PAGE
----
It worked!  As he left, Jade tugged wanting to chase but I wasn't willing to take any chance. I simply slammed the door and hugged her.  Two days later the local newspaper had a photofit picture of a man thought to be involved in some home invasions involving assault on women living alone.  Guess who?

I was not such a good guard human however.  Our neighbour over the back fence was a boorish bloke, but pleasant enough.  His wife though despaired of "his" dog.    She wanted one like Jade with her pretty eyes and straight nose.  Buddy (sigh, yes, "Buddy") was a sturdy, single-brain-celled Bull Terrier.  An in-tact, male BT.  Boor 'bour refused to have him 'done' no matter how much Mrs 'bour requested it.  Buddy was a b***** nuisance (ahem sorry about that).  Boor insisted on bringing him round to introduce him to Jade and the bully bull-dozed her several times.  I requested Boor not to encourage this.  He however seemed to think it was A-OK.  Wife and I decided maybe 2-leg needed 'doing' as much as Buddy!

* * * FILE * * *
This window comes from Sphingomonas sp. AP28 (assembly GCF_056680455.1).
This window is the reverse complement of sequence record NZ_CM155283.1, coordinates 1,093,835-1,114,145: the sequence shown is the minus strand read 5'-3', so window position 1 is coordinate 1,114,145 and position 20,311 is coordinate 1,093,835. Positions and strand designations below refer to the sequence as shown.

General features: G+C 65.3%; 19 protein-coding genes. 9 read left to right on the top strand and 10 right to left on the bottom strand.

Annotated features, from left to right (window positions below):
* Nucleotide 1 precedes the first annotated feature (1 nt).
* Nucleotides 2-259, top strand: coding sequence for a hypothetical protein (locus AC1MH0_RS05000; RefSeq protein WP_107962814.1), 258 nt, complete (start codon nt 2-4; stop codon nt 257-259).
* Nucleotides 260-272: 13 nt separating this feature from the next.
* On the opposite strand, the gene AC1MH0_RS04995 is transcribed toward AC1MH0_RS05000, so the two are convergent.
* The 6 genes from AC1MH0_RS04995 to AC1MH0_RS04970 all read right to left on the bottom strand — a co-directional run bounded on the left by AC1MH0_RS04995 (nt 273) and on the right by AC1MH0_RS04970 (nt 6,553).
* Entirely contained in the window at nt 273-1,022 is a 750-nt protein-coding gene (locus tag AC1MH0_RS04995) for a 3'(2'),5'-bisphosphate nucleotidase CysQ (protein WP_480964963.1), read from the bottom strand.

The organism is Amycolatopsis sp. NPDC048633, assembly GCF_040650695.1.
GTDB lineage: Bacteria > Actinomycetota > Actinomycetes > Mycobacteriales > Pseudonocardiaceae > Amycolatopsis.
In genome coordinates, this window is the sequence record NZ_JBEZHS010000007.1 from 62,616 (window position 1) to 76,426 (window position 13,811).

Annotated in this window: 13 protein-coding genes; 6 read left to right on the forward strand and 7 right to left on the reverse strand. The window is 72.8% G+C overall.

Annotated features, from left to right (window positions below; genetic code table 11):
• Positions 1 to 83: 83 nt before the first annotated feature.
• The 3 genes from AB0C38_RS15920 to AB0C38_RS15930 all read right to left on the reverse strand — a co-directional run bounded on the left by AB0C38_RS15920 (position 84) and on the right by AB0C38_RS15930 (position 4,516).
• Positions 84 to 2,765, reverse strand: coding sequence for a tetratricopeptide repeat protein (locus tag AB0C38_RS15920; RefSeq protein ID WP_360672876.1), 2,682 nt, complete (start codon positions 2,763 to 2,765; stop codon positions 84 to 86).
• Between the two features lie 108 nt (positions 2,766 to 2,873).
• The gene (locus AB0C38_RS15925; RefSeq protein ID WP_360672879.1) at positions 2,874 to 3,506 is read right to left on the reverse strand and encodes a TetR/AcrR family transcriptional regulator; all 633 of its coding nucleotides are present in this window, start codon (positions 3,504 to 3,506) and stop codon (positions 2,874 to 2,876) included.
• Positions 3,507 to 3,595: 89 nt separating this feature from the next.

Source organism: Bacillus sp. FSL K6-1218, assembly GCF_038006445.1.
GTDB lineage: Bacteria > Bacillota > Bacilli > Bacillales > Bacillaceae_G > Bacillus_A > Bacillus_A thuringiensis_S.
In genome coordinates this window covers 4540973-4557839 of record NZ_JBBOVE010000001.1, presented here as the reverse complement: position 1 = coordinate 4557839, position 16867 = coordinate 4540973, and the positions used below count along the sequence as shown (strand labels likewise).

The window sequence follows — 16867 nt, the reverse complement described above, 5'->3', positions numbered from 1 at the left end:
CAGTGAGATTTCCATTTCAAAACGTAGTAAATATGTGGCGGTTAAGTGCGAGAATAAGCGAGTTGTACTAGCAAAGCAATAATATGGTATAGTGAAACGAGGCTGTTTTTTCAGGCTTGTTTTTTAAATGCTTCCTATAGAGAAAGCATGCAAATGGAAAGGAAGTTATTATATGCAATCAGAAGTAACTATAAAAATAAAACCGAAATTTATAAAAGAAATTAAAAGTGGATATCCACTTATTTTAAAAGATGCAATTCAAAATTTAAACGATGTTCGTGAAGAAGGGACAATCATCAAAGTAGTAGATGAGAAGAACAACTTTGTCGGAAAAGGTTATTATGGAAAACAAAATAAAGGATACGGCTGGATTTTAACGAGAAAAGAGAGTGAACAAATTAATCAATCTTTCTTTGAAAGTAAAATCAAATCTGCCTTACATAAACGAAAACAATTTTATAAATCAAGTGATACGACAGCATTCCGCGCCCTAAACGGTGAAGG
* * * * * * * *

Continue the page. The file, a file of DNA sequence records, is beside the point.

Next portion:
Then came the day when Jade went into heat.  Neither the wife nor I could account for it.  Boor claims he couldn't either.  But one way or another Buddy the overfed but well sprung bully managed, a)to jump the 6' fence or, b) open the gate to his garden, find his way round and open two sets of gates into our garden.  The how of it matters not.  What did matter was that I heard Jade screaming.  Actually screaming.  I looked out the window and there was the bully (close  your eyes if you are delicate) - attempting to rape her.

"Less than happy..."